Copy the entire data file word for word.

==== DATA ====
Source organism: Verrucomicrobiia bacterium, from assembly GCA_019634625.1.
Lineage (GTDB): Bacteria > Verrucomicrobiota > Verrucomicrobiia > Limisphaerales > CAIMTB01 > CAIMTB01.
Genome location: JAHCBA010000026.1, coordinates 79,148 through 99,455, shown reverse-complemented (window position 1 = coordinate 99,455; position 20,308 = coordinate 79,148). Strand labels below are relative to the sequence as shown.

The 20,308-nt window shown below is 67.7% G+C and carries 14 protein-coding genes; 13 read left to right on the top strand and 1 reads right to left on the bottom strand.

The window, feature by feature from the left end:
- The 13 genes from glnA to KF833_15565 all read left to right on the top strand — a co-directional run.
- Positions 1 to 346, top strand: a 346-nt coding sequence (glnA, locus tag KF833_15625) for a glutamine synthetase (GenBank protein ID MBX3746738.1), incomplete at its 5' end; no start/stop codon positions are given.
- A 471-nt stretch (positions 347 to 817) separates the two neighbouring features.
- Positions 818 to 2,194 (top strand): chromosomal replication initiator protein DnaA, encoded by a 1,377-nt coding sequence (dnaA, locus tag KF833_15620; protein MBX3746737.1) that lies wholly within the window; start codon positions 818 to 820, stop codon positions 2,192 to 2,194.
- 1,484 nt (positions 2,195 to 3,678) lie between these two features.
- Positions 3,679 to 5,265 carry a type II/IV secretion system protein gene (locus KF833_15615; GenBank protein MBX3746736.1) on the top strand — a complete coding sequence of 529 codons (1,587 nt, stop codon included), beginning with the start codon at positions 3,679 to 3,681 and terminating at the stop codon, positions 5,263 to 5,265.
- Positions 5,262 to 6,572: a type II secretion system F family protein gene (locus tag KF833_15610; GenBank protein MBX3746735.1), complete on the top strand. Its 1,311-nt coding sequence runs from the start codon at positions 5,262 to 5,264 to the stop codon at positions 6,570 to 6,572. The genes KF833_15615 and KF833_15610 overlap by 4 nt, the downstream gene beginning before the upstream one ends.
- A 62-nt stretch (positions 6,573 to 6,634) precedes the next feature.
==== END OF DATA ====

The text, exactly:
Source organism: Verrucomicrobiia bacterium, from assembly GCA_019634625.1.
Lineage (GTDB): Bacteria > Verrucomicrobiota > Verrucomicrobiia > Limisphaerales > CAIMTB01 > CAIMTB01.
Genome location: JAHCBA010000026.1, coordinates 79,148 through 99,455, shown reverse-complemented (window position 1 = coordinate 99,455; position 20,308 = coordinate 79,148). Strand labels below are relative to the sequence as shown.

The 20,308-nt window shown below is 67.7% G+C and carries 14 protein-coding genes; 13 read left to right on the top strand and 1 reads right to left on the bottom strand.

The window, feature by feature from the left end:
- The 13 genes from glnA to KF833_15565 all read left to right on the top strand — a co-directional run.
- Positions 1 to 346, top strand: a 346-nt coding sequence (glnA, locus tag KF833_15625) for a glutamine synthetase (GenBank protein ID MBX3746738.1), incomplete at its 5' end; no start/stop codon positions are given.
- A 471-nt stretch (positions 347 to 817) separates the two neighbouring features.
- Positions 818 to 2,194 (top strand): chromosomal replication initiator protein DnaA, encoded by a 1,377-nt coding sequence (dnaA, locus tag KF833_15620; protein MBX3746737.1) that lies wholly within the window; start codon positions 818 to 820, stop codon positions 2,192 to 2,194.
- 1,484 nt (positions 2,195 to 3,678) lie between these two features.
- Positions 3,679 to 5,265 carry a type II/IV secretion system protein gene (locus KF833_15615; GenBank protein MBX3746736.1) on the top strand — a complete coding sequence of 529 codons (1,587 nt, stop codon included), beginning with the start codon at positions 3,679 to 3,681 and terminating at the stop codon, positions 5,263 to 5,265.
- Positions 5,262 to 6,572: a type II secretion system F family protein gene (locus tag KF833_15610; GenBank protein MBX3746735.1), complete on the top strand. Its 1,311-nt coding sequence runs from the start codon at positions 5,262 to 5,264 to the stop codon at positions 6,570 to 6,572. The genes KF833_15615 and KF833_15610 overlap by 4 nt, the downstream gene beginning before the upstream one ends.
- A 62-nt stretch (positions 6,573 to 6,634) precedes the next feature.